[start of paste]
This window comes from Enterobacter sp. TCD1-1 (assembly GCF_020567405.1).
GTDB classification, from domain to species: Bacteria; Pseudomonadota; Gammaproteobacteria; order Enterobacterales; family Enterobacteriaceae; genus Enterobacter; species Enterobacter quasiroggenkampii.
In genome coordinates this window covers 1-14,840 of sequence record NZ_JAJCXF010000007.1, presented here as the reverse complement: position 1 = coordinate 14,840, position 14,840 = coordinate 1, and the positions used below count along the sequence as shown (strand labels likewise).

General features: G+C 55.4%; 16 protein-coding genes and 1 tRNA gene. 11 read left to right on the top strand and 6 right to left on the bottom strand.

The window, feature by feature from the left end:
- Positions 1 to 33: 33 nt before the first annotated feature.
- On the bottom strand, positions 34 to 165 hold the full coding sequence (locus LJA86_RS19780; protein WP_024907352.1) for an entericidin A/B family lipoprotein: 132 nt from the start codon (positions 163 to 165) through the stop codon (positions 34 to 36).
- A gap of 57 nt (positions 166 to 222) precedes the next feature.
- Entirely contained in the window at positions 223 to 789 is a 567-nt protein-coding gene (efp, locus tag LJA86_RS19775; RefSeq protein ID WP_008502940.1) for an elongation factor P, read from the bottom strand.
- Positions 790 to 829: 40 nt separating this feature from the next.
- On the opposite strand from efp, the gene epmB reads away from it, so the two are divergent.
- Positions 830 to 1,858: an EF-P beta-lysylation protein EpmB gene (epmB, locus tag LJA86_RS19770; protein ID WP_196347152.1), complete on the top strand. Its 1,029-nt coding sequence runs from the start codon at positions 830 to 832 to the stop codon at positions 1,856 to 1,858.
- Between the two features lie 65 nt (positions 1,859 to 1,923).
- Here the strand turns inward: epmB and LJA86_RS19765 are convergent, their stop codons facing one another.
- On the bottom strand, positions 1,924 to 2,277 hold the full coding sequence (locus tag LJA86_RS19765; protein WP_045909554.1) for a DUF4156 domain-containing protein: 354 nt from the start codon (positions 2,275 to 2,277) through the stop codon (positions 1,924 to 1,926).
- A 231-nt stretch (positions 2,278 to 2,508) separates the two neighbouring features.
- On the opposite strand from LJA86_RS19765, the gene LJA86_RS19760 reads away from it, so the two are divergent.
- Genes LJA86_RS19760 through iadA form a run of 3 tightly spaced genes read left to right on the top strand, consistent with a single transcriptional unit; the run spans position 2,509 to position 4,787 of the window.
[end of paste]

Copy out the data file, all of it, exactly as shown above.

This window comes from Enterobacter sp. TCD1-1 (assembly GCF_020567405.1).
GTDB classification, from domain to species: Bacteria; Pseudomonadota; Gammaproteobacteria; order Enterobacterales; family Enterobacteriaceae; genus Enterobacter; species Enterobacter quasiroggenkampii.
In genome coordinates this window covers 1-14,840 of sequence record NZ_JAJCXF010000007.1, presented here as the reverse complement: position 1 = coordinate 14,840, position 14,840 = coordinate 1, and the positions used below count along the sequence as shown (strand labels likewise).

General features: G+C 55.4%; 16 protein-coding genes and 1 tRNA gene. 11 read left to right on the top strand and 6 right to left on the bottom strand.

The window, feature by feature from the left end:
- Positions 1 to 33: 33 nt before the first annotated feature.
- On the bottom strand, positions 34 to 165 hold the full coding sequence (locus LJA86_RS19780; protein WP_024907352.1) for an entericidin A/B family lipoprotein: 132 nt from the start codon (positions 163 to 165) through the stop codon (positions 34 to 36).
- A gap of 57 nt (positions 166 to 222) precedes the next feature.
- Entirely contained in the window at positions 223 to 789 is a 567-nt protein-coding gene (efp, locus tag LJA86_RS19775; RefSeq protein ID WP_008502940.1) for an elongation factor P, read from the bottom strand.
- Positions 790 to 829: 40 nt separating this feature from the next.
- On the opposite strand from efp, the gene epmB reads away from it, so the two are divergent.
- Positions 830 to 1,858: an EF-P beta-lysylation protein EpmB gene (epmB, locus tag LJA86_RS19770; protein ID WP_196347152.1), complete on the top strand. Its 1,029-nt coding sequence runs from the start codon at positions 830 to 832 to the stop codon at positions 1,856 to 1,858.
- Between the two features lie 65 nt (positions 1,859 to 1,923).
- Here the strand turns inward: epmB and LJA86_RS19765 are convergent, their stop codons facing one another.
- On the bottom strand, positions 1,924 to 2,277 hold the full coding sequence (locus tag LJA86_RS19765; protein WP_045909554.1) for a DUF4156 domain-containing protein: 354 nt from the start codon (positions 2,275 to 2,277) through the stop codon (positions 1,924 to 1,926).
- A 231-nt stretch (positions 2,278 to 2,508) separates the two neighbouring features.
- On the opposite strand from LJA86_RS19765, the gene LJA86_RS19760 reads away from it, so the two are divergent.
- Genes LJA86_RS19760 through iadA form a run of 3 tightly spaced genes read left to right on the top strand, consistent with a single transcriptional unit; the run spans position 2,509 to position 4,787 of the window.